The following is from the April 5, 2010, edition of Defense News.
April 8, 2010
By Wendell Minnick
TAIPEI — Could a volcano devastate Andersen Air Force Base, Guam, in the same manner Clark Air Base, Philippines, was destroyed by Mount Pinatubo in 1991?
That is the question a joint team from the U.S. Geological Survey (USGS) and Southern Methodist University (SMU) is tackling in a two-year, $250,000 project designed to improve early warning monitoring of seismic events in the Northern Mariana Islands near Guam. The project involves the installation of new infrasound devices alongside traditional volcano monitoring equipment, such as seismometers and global positioning systems.
The volcano research will aid U.S. troop safety, said Margaret Allen, senior research writer at SMU. "Technology used to detect nuclear explosions and enforce the world's nuclear test ban treaty now will be pioneered to monitor active volcanoes in the Northern Mariana Islands near Guam," she said.
Guam has increasingly become an important strategic chess piece in the Asia-Pacific as the island becomes the primary base for forward deployment of U.S. military forces in the region.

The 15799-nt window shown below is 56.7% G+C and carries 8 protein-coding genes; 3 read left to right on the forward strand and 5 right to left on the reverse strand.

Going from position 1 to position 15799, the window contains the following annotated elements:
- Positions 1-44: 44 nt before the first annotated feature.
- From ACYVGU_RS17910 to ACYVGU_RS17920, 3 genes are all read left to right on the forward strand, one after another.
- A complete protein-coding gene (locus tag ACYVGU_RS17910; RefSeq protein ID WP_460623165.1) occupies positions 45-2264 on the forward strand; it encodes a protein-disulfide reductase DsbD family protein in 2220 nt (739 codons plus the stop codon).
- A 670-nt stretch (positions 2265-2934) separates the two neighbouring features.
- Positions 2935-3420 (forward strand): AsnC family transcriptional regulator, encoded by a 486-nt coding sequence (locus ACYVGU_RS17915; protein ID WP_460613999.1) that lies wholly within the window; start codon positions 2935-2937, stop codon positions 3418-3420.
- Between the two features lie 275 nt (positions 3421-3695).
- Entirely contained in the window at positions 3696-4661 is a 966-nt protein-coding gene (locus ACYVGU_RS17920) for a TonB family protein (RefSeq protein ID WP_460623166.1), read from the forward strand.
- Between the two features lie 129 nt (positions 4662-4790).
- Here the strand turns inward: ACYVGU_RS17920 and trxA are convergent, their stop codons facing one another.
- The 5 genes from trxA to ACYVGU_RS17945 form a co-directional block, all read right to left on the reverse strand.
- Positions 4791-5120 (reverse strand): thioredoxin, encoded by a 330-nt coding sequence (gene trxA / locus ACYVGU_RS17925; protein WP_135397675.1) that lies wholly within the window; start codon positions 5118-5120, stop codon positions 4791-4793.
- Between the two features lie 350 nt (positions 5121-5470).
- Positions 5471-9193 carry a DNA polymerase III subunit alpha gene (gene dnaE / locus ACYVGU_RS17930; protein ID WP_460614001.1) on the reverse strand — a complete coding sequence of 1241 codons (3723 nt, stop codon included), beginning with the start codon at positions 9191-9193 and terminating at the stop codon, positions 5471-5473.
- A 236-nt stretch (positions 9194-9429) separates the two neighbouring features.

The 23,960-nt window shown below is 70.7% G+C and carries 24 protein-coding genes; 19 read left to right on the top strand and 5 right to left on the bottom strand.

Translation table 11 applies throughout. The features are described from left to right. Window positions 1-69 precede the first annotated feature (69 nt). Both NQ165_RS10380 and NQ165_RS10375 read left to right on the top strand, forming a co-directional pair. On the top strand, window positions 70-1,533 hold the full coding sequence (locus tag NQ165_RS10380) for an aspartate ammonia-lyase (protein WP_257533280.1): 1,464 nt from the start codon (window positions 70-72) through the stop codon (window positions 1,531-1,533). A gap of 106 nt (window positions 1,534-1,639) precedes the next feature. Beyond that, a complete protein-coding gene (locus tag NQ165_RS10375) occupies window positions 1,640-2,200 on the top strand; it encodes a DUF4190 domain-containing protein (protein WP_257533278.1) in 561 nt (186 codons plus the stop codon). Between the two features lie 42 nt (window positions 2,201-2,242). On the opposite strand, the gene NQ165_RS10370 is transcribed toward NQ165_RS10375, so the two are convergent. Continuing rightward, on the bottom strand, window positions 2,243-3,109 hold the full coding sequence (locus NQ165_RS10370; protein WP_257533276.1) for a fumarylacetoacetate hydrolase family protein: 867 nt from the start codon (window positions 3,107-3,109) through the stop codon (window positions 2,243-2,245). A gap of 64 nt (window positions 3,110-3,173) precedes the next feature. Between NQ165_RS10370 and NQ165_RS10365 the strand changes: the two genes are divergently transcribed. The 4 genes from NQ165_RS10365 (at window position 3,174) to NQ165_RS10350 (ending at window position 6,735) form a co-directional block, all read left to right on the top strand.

The chief of the volcano project, James Quick, was in the Northern Marianas in March to oversee the installation of the infrasound equipment on three of the 15 Mariana Islands. Nine islands have active volcanoes, he said, and on average the archipelago experiences about one eruption every five years.
Quick, now with SMU, served previously as the program coordinator of the USGS Volcano Hazards Program. "Compared to Clark Air Base, ... the threats are less direct to military deployment in Guam and the Marianas," he said.
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